Where will the future of manufacturing lead us?
From time to time, it's important to take stock of the industry from both a retrospective and prospective point of view. Throughout
2012, we celebrated 35 years of Pharmaceutical Technology, looking back at major advancements in technology, drug development and manufacturing approaches, and regulatory science.
As we enter 2013, we are eager to envision what the future of bio/pharmaceutical manufacturing will bring. In this issue,
in fact, a special report focuses on emerging regulatory trends, including new FDA approaches to drug reviews and inspections.
You also will find a few new looks across PharmTech's pages, redesigned to address our growing industry coverage as well as
to introduce you to our digital platforms.
But getting back to science and manufacturing, we've asked our editorial advisory board members to provide their perspective
on the future of bio/pharmaceutical manufacturing. Below are a few highlights.
"I believe that more companies will turn to continuous manufacturing. Continuous manufacturing allows companies to manufacture
the desired dosage form in less time as well as the desired amount of drug product reducing inventory costs. Continuous manufacturing
equipment can be installed in less space, thereby reducing energy and maintenance costs. QbD and PAT concepts can be incorporated
within the process, reducing regulatory risks at the same time that financial benefits increase." —Rodolfo J. Romaņach, Recinto Universitario de Mayaguez, Puerto Rico
"Pharmaceutical manufacturing has to become more efficient, more sustainable, 'greener' and safer for the patient. New technologies
such as PAT and continuous manufacturing (with on-line quality assurance and real-time release) will help to develop products
and processes according to the QbD principles and achieve these goals." —Griet Van Vaerenberg, GEA Pharma Systems
"The future of pharmaceutical manufacturing must nor resemble its past. Automation has changed the face of much of our society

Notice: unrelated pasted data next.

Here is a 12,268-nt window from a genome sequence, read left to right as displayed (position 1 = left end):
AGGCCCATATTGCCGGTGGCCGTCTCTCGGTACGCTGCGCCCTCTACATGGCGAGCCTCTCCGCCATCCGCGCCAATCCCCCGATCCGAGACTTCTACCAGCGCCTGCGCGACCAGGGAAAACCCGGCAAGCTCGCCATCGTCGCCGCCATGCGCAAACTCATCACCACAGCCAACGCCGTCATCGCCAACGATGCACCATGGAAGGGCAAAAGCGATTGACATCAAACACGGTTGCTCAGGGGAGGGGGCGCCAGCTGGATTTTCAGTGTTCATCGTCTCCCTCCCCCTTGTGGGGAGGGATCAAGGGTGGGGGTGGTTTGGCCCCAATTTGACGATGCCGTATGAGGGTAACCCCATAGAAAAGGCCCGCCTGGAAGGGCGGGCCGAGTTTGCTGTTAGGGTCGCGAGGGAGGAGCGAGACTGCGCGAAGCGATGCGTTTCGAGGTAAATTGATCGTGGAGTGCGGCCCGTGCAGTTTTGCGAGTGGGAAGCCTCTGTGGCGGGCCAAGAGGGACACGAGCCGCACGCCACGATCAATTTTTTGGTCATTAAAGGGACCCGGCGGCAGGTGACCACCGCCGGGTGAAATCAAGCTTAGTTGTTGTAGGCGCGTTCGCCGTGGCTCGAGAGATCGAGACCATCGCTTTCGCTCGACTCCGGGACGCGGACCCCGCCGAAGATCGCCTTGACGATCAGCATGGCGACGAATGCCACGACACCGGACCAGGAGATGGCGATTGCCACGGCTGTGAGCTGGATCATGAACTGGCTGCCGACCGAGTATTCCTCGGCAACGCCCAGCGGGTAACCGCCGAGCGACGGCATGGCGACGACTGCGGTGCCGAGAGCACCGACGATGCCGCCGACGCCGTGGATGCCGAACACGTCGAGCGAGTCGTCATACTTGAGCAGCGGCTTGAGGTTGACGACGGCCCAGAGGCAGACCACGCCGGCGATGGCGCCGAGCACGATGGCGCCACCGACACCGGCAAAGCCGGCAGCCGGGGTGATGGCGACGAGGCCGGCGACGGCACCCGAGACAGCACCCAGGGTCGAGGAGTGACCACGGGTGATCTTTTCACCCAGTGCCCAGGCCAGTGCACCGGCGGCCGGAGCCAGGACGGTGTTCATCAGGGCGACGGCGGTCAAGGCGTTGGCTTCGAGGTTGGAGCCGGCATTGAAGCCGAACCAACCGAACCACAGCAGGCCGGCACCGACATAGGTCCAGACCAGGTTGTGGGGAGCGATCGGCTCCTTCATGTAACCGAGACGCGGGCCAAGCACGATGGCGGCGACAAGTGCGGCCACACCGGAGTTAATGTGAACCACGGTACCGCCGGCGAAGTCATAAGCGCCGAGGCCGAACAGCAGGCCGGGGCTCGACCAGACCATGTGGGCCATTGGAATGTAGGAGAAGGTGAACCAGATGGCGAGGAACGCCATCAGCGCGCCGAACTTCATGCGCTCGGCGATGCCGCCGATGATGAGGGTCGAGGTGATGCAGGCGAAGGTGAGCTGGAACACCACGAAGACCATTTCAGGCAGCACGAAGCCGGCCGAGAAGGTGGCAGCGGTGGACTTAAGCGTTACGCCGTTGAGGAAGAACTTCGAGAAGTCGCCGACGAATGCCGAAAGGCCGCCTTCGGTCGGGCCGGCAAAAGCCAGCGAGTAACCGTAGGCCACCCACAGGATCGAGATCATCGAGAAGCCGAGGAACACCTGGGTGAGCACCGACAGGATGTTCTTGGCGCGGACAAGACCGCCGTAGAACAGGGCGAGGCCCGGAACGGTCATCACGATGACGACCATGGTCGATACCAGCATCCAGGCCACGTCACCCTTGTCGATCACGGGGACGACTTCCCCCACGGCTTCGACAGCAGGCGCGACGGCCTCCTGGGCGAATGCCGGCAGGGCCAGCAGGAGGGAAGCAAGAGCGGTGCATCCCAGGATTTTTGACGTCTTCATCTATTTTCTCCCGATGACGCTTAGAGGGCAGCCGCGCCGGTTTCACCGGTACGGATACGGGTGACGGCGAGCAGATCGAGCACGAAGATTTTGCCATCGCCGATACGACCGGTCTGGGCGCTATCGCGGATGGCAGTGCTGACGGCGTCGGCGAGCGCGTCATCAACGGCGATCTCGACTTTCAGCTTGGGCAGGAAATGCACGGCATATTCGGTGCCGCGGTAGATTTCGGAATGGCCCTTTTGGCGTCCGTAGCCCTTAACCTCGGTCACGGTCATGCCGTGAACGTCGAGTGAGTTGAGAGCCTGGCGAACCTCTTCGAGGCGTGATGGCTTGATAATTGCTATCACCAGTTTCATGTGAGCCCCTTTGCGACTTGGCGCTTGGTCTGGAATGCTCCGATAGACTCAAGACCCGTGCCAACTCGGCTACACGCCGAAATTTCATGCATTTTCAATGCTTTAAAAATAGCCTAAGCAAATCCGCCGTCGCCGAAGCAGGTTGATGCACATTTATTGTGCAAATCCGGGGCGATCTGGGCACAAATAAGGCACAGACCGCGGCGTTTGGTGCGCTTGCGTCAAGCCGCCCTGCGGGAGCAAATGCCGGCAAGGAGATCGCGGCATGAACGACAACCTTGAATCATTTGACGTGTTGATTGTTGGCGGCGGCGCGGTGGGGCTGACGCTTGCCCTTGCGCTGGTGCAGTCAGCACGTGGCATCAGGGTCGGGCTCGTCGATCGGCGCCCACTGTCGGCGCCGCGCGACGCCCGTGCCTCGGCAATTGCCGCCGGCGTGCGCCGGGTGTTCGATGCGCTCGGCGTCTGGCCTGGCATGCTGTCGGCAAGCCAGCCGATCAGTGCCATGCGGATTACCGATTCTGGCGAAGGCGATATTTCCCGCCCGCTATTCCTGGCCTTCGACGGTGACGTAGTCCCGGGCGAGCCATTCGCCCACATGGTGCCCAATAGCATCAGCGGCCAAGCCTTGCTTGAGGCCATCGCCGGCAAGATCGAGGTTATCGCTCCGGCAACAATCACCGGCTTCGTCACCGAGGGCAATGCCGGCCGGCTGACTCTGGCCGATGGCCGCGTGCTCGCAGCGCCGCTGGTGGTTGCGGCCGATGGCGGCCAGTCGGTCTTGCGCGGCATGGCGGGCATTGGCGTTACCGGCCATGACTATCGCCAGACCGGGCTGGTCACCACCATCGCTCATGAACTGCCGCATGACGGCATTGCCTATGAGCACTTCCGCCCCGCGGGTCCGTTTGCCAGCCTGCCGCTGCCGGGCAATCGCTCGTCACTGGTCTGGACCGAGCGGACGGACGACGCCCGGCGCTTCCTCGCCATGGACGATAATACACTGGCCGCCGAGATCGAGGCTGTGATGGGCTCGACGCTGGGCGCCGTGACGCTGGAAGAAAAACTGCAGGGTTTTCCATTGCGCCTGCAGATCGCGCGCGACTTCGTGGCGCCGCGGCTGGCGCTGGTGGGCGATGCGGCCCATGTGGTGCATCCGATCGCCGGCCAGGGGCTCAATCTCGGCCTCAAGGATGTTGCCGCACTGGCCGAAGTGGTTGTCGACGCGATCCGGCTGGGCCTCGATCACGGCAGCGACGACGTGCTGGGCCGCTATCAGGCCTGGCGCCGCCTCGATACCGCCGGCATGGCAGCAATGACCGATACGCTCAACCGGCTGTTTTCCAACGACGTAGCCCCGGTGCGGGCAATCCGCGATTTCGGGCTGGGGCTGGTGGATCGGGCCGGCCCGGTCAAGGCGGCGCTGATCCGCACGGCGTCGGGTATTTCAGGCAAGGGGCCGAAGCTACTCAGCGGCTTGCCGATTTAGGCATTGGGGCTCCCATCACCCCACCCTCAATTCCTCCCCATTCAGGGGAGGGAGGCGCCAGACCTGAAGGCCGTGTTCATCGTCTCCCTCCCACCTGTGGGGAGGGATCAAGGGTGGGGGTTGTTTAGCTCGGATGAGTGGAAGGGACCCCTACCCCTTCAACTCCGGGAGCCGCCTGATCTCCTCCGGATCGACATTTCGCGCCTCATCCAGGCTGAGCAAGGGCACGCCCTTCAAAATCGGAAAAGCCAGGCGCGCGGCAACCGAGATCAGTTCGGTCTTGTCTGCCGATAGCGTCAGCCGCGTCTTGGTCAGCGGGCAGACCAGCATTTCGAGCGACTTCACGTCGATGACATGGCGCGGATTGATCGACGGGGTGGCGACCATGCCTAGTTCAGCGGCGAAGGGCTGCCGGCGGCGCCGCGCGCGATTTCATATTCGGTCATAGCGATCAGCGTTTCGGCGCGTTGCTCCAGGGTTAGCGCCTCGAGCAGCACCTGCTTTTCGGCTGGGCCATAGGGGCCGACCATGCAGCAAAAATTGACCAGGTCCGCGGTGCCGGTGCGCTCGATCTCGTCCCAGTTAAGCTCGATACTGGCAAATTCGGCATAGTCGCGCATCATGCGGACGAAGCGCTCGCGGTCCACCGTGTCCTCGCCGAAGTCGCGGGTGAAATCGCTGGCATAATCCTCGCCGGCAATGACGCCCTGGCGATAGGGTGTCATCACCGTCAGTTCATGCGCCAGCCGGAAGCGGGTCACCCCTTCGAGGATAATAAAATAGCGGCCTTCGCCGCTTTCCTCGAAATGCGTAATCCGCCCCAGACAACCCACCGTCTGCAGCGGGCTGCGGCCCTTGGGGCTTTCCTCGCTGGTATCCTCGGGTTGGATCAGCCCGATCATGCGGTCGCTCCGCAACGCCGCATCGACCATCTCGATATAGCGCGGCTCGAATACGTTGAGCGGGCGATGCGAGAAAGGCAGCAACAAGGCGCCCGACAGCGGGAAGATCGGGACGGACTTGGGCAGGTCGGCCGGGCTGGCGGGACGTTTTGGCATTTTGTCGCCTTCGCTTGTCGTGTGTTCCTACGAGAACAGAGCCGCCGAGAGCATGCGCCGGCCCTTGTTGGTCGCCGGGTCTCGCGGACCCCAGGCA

in the past 20 years, however the industry is somewhat paralyzed with respect to applying automation effectively in the manufacturing
environment. The reasons are numerous and can be summed up in a single word: fear. Our industry fears change, 21 CFR Part 11, validation delays, inflexible operation, and more. We don't make cars, electronics, or anything else other than
pharmaceuticals the way we did in 1980, so it's past time to embrace technologies that can make pharmaceutical products faster,
more consistently and of substantially higher quality." —Jim Agalloco, Agalloco & Associates
"The future of pharmaceutical manufacturing lies in outsourcing. Generally, contractors manage plants at much higher utilization
levels than do the multinational pharmaceutical companies, thus reducing unit cost. The divestiture of plants by merged global
pharmaceutical companies to CMOs provides for significant capacity, which is viewed by multinationals as further opportunity
to reduce cost. With the need to reduce costs, networking with contract manufacturers is the future." —Colin Minchom, Hovione
"Manufacturing and distribution—already regarded by regulators as 'one process'—will continue to merge their joint significance
as we strive to create greater supply-chain integrity and provide the protection from falsified medicines that patients demand
from manufacturers. Guidance such as that contained in USP Chapter 1083, the recent pedigree initiatives, and the new European
GMP/GDP regulations will start to close the gaps that we know exist, but there is a long way to go for manufacturers and their
partners." —Tony Wright, Exelsius
"The future for pharma and biotech appears to be in a state of flux. The activities covering R&D and manufacturing are no
exception. The need to 'go global' is no more a concept but a reality. What comes next is finding partners who already have
a global platform. One has to make a careful assessment for short-listing potential partners." —Mak Jawadekar, Consultant
"Biological medicines are a growing proportion of healthcare budgets. Increasing pressures to deliver more cost-effective
therapies mean that the biotech industry needs to continuously modernize to respond effectively to future challenges. With
personalized medicines on the way, innovative manufacturing strategies will be needed to bring manufacturing close to the
patient. Advances in process and analytical technology are required to generate predictive small-scale mimics of processes,
with data processing tools to help elucidate the interactions between multiple variables. Well-characterised processes are
easier to scale up and out, allowing rapid manufacture and deployment of product." —Sharon Grimster on behalf of the BioIndustry Association Manufacturing Advisory Committee.
Angie Drakulich is editorial director of Pharmaceutical Technology.